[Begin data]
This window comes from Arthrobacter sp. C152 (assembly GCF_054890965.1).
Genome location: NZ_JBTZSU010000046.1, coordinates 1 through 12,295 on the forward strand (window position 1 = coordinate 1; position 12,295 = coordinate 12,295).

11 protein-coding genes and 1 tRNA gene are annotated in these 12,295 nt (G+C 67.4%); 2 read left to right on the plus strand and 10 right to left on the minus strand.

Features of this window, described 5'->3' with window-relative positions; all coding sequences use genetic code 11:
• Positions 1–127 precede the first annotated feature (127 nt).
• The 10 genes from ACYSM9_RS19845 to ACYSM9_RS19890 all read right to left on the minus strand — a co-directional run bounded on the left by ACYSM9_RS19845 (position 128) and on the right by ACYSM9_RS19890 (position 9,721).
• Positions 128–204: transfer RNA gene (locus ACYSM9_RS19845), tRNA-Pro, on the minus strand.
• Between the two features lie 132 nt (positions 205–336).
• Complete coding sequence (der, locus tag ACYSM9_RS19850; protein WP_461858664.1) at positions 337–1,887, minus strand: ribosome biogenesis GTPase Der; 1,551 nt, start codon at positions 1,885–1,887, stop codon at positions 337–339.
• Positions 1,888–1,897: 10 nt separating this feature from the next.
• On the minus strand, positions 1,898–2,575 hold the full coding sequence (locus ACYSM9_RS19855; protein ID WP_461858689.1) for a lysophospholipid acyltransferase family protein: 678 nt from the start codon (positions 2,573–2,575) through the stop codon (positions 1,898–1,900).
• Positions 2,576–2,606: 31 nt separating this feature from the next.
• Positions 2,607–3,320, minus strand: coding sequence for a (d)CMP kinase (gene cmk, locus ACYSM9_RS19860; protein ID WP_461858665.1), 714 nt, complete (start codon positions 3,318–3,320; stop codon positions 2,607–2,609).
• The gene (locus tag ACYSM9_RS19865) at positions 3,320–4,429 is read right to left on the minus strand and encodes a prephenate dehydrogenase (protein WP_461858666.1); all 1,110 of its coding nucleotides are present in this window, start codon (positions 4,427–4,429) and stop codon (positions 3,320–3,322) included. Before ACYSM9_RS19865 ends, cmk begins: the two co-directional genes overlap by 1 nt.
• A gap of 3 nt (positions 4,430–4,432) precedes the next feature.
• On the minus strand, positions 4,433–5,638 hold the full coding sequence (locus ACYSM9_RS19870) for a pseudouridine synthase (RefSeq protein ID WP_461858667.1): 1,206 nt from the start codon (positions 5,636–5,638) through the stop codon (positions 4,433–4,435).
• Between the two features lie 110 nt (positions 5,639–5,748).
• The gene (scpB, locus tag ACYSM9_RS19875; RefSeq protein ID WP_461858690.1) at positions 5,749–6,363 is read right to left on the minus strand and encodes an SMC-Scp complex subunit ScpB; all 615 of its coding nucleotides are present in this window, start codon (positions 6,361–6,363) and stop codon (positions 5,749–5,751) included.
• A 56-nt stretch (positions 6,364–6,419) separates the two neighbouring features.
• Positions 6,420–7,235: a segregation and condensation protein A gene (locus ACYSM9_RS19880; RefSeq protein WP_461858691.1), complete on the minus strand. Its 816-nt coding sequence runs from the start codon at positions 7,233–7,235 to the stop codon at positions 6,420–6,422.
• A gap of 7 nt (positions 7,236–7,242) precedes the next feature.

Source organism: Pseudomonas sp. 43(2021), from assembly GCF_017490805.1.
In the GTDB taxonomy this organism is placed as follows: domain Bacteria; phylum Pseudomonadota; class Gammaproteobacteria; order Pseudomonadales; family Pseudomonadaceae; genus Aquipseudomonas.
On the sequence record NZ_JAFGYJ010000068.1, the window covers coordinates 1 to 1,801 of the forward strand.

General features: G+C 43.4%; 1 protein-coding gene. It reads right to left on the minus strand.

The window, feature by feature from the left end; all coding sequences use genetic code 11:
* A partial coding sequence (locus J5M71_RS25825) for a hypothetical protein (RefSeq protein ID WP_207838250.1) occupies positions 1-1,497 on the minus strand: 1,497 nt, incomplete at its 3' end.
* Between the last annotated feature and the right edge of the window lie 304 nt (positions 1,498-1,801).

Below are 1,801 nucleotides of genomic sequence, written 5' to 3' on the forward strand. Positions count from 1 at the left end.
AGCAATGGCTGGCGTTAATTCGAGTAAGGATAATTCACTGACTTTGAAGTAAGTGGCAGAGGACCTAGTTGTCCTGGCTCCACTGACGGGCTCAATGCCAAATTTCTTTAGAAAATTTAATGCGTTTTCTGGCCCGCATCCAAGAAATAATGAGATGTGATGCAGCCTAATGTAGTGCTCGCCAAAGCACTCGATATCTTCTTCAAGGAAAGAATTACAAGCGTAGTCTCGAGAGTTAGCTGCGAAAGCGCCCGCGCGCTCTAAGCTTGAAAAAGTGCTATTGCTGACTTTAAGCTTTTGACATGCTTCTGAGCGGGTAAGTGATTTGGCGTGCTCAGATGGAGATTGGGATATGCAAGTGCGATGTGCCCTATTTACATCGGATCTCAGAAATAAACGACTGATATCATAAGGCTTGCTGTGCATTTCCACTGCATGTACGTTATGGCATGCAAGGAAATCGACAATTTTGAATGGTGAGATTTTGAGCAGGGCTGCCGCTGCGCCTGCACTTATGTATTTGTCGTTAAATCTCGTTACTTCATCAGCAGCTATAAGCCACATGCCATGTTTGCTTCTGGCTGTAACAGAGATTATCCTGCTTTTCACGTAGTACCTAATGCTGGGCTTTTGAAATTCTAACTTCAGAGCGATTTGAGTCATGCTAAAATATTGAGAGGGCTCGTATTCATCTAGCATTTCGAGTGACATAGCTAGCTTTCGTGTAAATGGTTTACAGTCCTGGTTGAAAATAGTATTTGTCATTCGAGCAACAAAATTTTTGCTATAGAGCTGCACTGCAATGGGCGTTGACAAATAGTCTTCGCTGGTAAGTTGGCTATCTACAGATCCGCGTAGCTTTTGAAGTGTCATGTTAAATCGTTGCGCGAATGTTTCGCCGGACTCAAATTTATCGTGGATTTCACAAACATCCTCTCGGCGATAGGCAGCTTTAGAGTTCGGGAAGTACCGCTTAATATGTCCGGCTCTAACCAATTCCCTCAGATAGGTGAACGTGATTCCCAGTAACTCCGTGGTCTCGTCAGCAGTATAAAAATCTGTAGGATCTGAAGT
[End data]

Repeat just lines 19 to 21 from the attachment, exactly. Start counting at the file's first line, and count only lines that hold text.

• A 56-nt stretch (positions 6,364–6,419) separates the two neighbouring features.
• Positions 6,420–7,235: a segregation and condensation protein A gene (locus ACYSM9_RS19880; RefSeq protein WP_461858691.1), complete on the minus strand. Its 816-nt coding sequence runs from the start codon at positions 7,233–7,235 to the stop codon at positions 6,420–6,422.
• A gap of 7 nt (positions 7,236–7,242) precedes the next feature.